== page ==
Mass market shoebox units lead rental decline in 3Q2015 by 3.5%
According to initial estimates, the rental prices for shoebox apartments have declined by 1.9% qoq (quarter-on-quarter) in the 3rd quarter of 2015. Leading the drop are shoebox units in the mass market property segment as monthly rental prices dipped by 3.5% (from S$2,089 per month in 2Q2015 to S$2,016 per month in 3Q2015).
The shoebox apartments located in the mass market segment or known as the Outside Central Region (OCR) have been facing continual competition for tenants from public housing flats (HDB flats). For the same amount of rent, a tenant could rent a 3-room HDB flat (consist of 2 bedrooms), with a possibility of sharing their rental expenses with another party living together in the same flat.
On the contrary, such unit types in the Core Central Region (CCR) or Rest of Central Reigon (RCR) are seemingly more attractive to tenants, especially for those who work in the Central Business District (CBD) as they can spend lesser and save time on commuting between their workplace and residence.
Comparing today’s rental prices and the peak in 3Q2013, shoebox units have fallen approximately 18% (from S$2,905 to S$2,371 per month). A breakdown shows that rental prices have declined 20% in CCR, 14% in RCR and 22% in OCR. Apparently, non-shoebox residential units have been more buoyant as rental index fell by 7.2% in CCR, only 3.1% in RCR and 6.7% in OCR, based on comparison between 2Q2015 and the last peak.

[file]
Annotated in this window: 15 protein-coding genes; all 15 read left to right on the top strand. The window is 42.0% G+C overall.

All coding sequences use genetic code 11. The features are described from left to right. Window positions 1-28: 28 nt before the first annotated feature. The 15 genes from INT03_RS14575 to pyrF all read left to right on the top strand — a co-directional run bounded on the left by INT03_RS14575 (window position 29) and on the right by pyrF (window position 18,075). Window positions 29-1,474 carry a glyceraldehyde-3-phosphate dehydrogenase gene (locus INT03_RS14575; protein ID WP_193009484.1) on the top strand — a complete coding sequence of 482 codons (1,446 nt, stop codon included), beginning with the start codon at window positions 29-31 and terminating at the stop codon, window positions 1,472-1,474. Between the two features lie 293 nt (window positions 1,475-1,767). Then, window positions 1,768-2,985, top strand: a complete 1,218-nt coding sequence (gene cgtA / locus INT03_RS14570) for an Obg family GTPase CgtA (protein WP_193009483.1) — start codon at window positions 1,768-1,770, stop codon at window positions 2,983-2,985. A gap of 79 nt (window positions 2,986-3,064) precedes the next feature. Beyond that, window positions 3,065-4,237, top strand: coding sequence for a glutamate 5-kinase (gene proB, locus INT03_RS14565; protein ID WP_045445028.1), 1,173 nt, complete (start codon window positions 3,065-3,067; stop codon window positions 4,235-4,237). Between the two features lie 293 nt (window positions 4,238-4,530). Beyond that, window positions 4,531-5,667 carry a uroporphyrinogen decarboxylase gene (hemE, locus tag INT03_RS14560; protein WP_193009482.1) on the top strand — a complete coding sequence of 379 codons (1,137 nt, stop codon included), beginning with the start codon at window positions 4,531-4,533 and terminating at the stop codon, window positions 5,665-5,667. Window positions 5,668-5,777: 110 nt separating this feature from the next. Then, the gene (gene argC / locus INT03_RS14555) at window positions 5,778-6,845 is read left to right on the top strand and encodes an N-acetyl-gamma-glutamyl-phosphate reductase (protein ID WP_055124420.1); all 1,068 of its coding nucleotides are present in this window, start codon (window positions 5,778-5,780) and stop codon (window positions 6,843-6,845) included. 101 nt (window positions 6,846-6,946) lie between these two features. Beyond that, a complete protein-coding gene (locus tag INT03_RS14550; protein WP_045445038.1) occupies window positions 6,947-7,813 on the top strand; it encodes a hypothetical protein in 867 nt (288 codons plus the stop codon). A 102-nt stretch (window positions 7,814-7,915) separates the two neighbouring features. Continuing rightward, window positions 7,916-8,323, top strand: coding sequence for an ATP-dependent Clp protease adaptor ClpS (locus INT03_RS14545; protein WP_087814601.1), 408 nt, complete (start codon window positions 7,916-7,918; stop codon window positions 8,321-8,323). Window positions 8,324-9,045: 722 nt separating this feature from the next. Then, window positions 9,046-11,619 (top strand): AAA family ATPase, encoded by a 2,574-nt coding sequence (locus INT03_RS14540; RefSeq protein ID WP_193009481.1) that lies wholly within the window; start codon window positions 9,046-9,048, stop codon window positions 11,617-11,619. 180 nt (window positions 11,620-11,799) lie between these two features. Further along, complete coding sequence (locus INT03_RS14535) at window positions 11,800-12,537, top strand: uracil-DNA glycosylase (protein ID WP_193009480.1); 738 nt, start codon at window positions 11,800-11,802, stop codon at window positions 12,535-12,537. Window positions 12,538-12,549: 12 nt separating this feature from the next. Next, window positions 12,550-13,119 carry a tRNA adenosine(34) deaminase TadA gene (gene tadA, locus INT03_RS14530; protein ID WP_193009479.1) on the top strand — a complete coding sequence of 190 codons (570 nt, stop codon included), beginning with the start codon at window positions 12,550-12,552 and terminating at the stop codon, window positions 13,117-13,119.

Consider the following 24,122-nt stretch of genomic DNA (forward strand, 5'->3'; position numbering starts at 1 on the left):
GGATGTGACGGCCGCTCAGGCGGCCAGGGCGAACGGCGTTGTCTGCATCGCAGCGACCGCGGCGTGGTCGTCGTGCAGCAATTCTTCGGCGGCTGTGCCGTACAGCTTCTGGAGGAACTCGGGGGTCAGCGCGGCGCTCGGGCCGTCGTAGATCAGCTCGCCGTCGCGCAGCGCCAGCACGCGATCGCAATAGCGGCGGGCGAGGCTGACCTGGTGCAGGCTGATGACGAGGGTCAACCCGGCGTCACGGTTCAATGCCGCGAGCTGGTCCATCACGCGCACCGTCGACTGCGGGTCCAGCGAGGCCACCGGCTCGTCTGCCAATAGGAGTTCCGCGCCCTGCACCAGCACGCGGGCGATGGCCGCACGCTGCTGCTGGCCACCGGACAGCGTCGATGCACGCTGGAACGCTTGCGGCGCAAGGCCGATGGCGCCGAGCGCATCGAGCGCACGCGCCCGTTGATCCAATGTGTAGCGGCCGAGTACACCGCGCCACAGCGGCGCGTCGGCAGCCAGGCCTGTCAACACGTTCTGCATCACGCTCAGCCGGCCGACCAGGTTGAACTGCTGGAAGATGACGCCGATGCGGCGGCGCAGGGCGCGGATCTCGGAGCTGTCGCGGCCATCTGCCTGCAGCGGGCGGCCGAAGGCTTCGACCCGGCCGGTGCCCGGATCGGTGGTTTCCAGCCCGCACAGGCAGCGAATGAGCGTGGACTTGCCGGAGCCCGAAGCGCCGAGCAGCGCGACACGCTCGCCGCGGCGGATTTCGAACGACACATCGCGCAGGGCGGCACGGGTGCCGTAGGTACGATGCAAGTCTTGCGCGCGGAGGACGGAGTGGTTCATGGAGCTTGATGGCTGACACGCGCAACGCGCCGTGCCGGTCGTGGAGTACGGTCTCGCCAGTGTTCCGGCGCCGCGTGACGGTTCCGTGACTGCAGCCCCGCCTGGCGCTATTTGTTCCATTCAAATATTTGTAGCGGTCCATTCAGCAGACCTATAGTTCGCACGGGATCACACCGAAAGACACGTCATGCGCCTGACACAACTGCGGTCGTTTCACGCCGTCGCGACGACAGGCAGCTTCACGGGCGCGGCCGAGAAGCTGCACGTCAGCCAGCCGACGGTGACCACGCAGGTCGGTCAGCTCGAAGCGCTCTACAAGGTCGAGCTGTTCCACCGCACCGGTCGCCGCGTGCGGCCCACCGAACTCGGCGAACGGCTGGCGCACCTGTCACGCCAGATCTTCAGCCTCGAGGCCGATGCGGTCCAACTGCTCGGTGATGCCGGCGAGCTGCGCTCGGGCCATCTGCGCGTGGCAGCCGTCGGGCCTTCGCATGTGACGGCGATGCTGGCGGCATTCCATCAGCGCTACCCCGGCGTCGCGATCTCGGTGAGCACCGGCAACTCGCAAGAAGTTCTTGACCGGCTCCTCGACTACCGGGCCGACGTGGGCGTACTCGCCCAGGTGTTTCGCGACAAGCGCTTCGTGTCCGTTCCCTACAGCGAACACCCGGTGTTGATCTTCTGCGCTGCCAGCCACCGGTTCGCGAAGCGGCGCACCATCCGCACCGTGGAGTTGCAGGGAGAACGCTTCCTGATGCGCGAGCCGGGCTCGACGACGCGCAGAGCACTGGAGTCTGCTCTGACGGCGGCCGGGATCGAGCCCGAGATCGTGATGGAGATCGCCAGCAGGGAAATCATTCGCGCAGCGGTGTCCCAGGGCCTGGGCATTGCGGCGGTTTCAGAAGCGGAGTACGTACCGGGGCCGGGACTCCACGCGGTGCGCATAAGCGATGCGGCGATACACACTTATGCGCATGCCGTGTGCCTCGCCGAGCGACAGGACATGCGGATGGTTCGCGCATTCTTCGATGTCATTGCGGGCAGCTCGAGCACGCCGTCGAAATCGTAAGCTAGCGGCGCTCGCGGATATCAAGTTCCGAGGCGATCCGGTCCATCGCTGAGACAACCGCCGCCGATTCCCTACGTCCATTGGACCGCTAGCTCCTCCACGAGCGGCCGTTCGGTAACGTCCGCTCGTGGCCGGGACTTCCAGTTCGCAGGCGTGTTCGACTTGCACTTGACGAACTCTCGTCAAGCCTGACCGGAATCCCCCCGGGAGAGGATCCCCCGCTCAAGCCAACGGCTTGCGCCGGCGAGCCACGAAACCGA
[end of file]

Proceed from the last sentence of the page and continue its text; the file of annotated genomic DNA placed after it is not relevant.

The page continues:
Based on the caveat data from Urban Redevelopment Authority (URA) of Singapore, 15 out of 185 transactions (for shoebox apartments) were sold at a loss in the resale market in 2015 so far. In 2013, only 3 out of 307 transactions and 14 out of 215 in year 2014 were unprofitable. In the mass market property segment, the median loss for those shoebox transactions which are unprofitable has risen from S$25,509 in 2014 to S$79,112 to date.
Report on Singapore’s property downward trend by Channel NewsAsia
However, the number of profitable transactions are still significantly more overwhelming despite a weakening rental market. Due to its affordability, owners/landlords tend to have a firm holding power than units which are bigger in size, which also equates to a larger price tag. It remains to see how new launch condo projects will perform for sales of shoebox units, noticeably the upcoming Thomson Impressions where approximately 34% of the development are 1-bedroom units (463-sqft).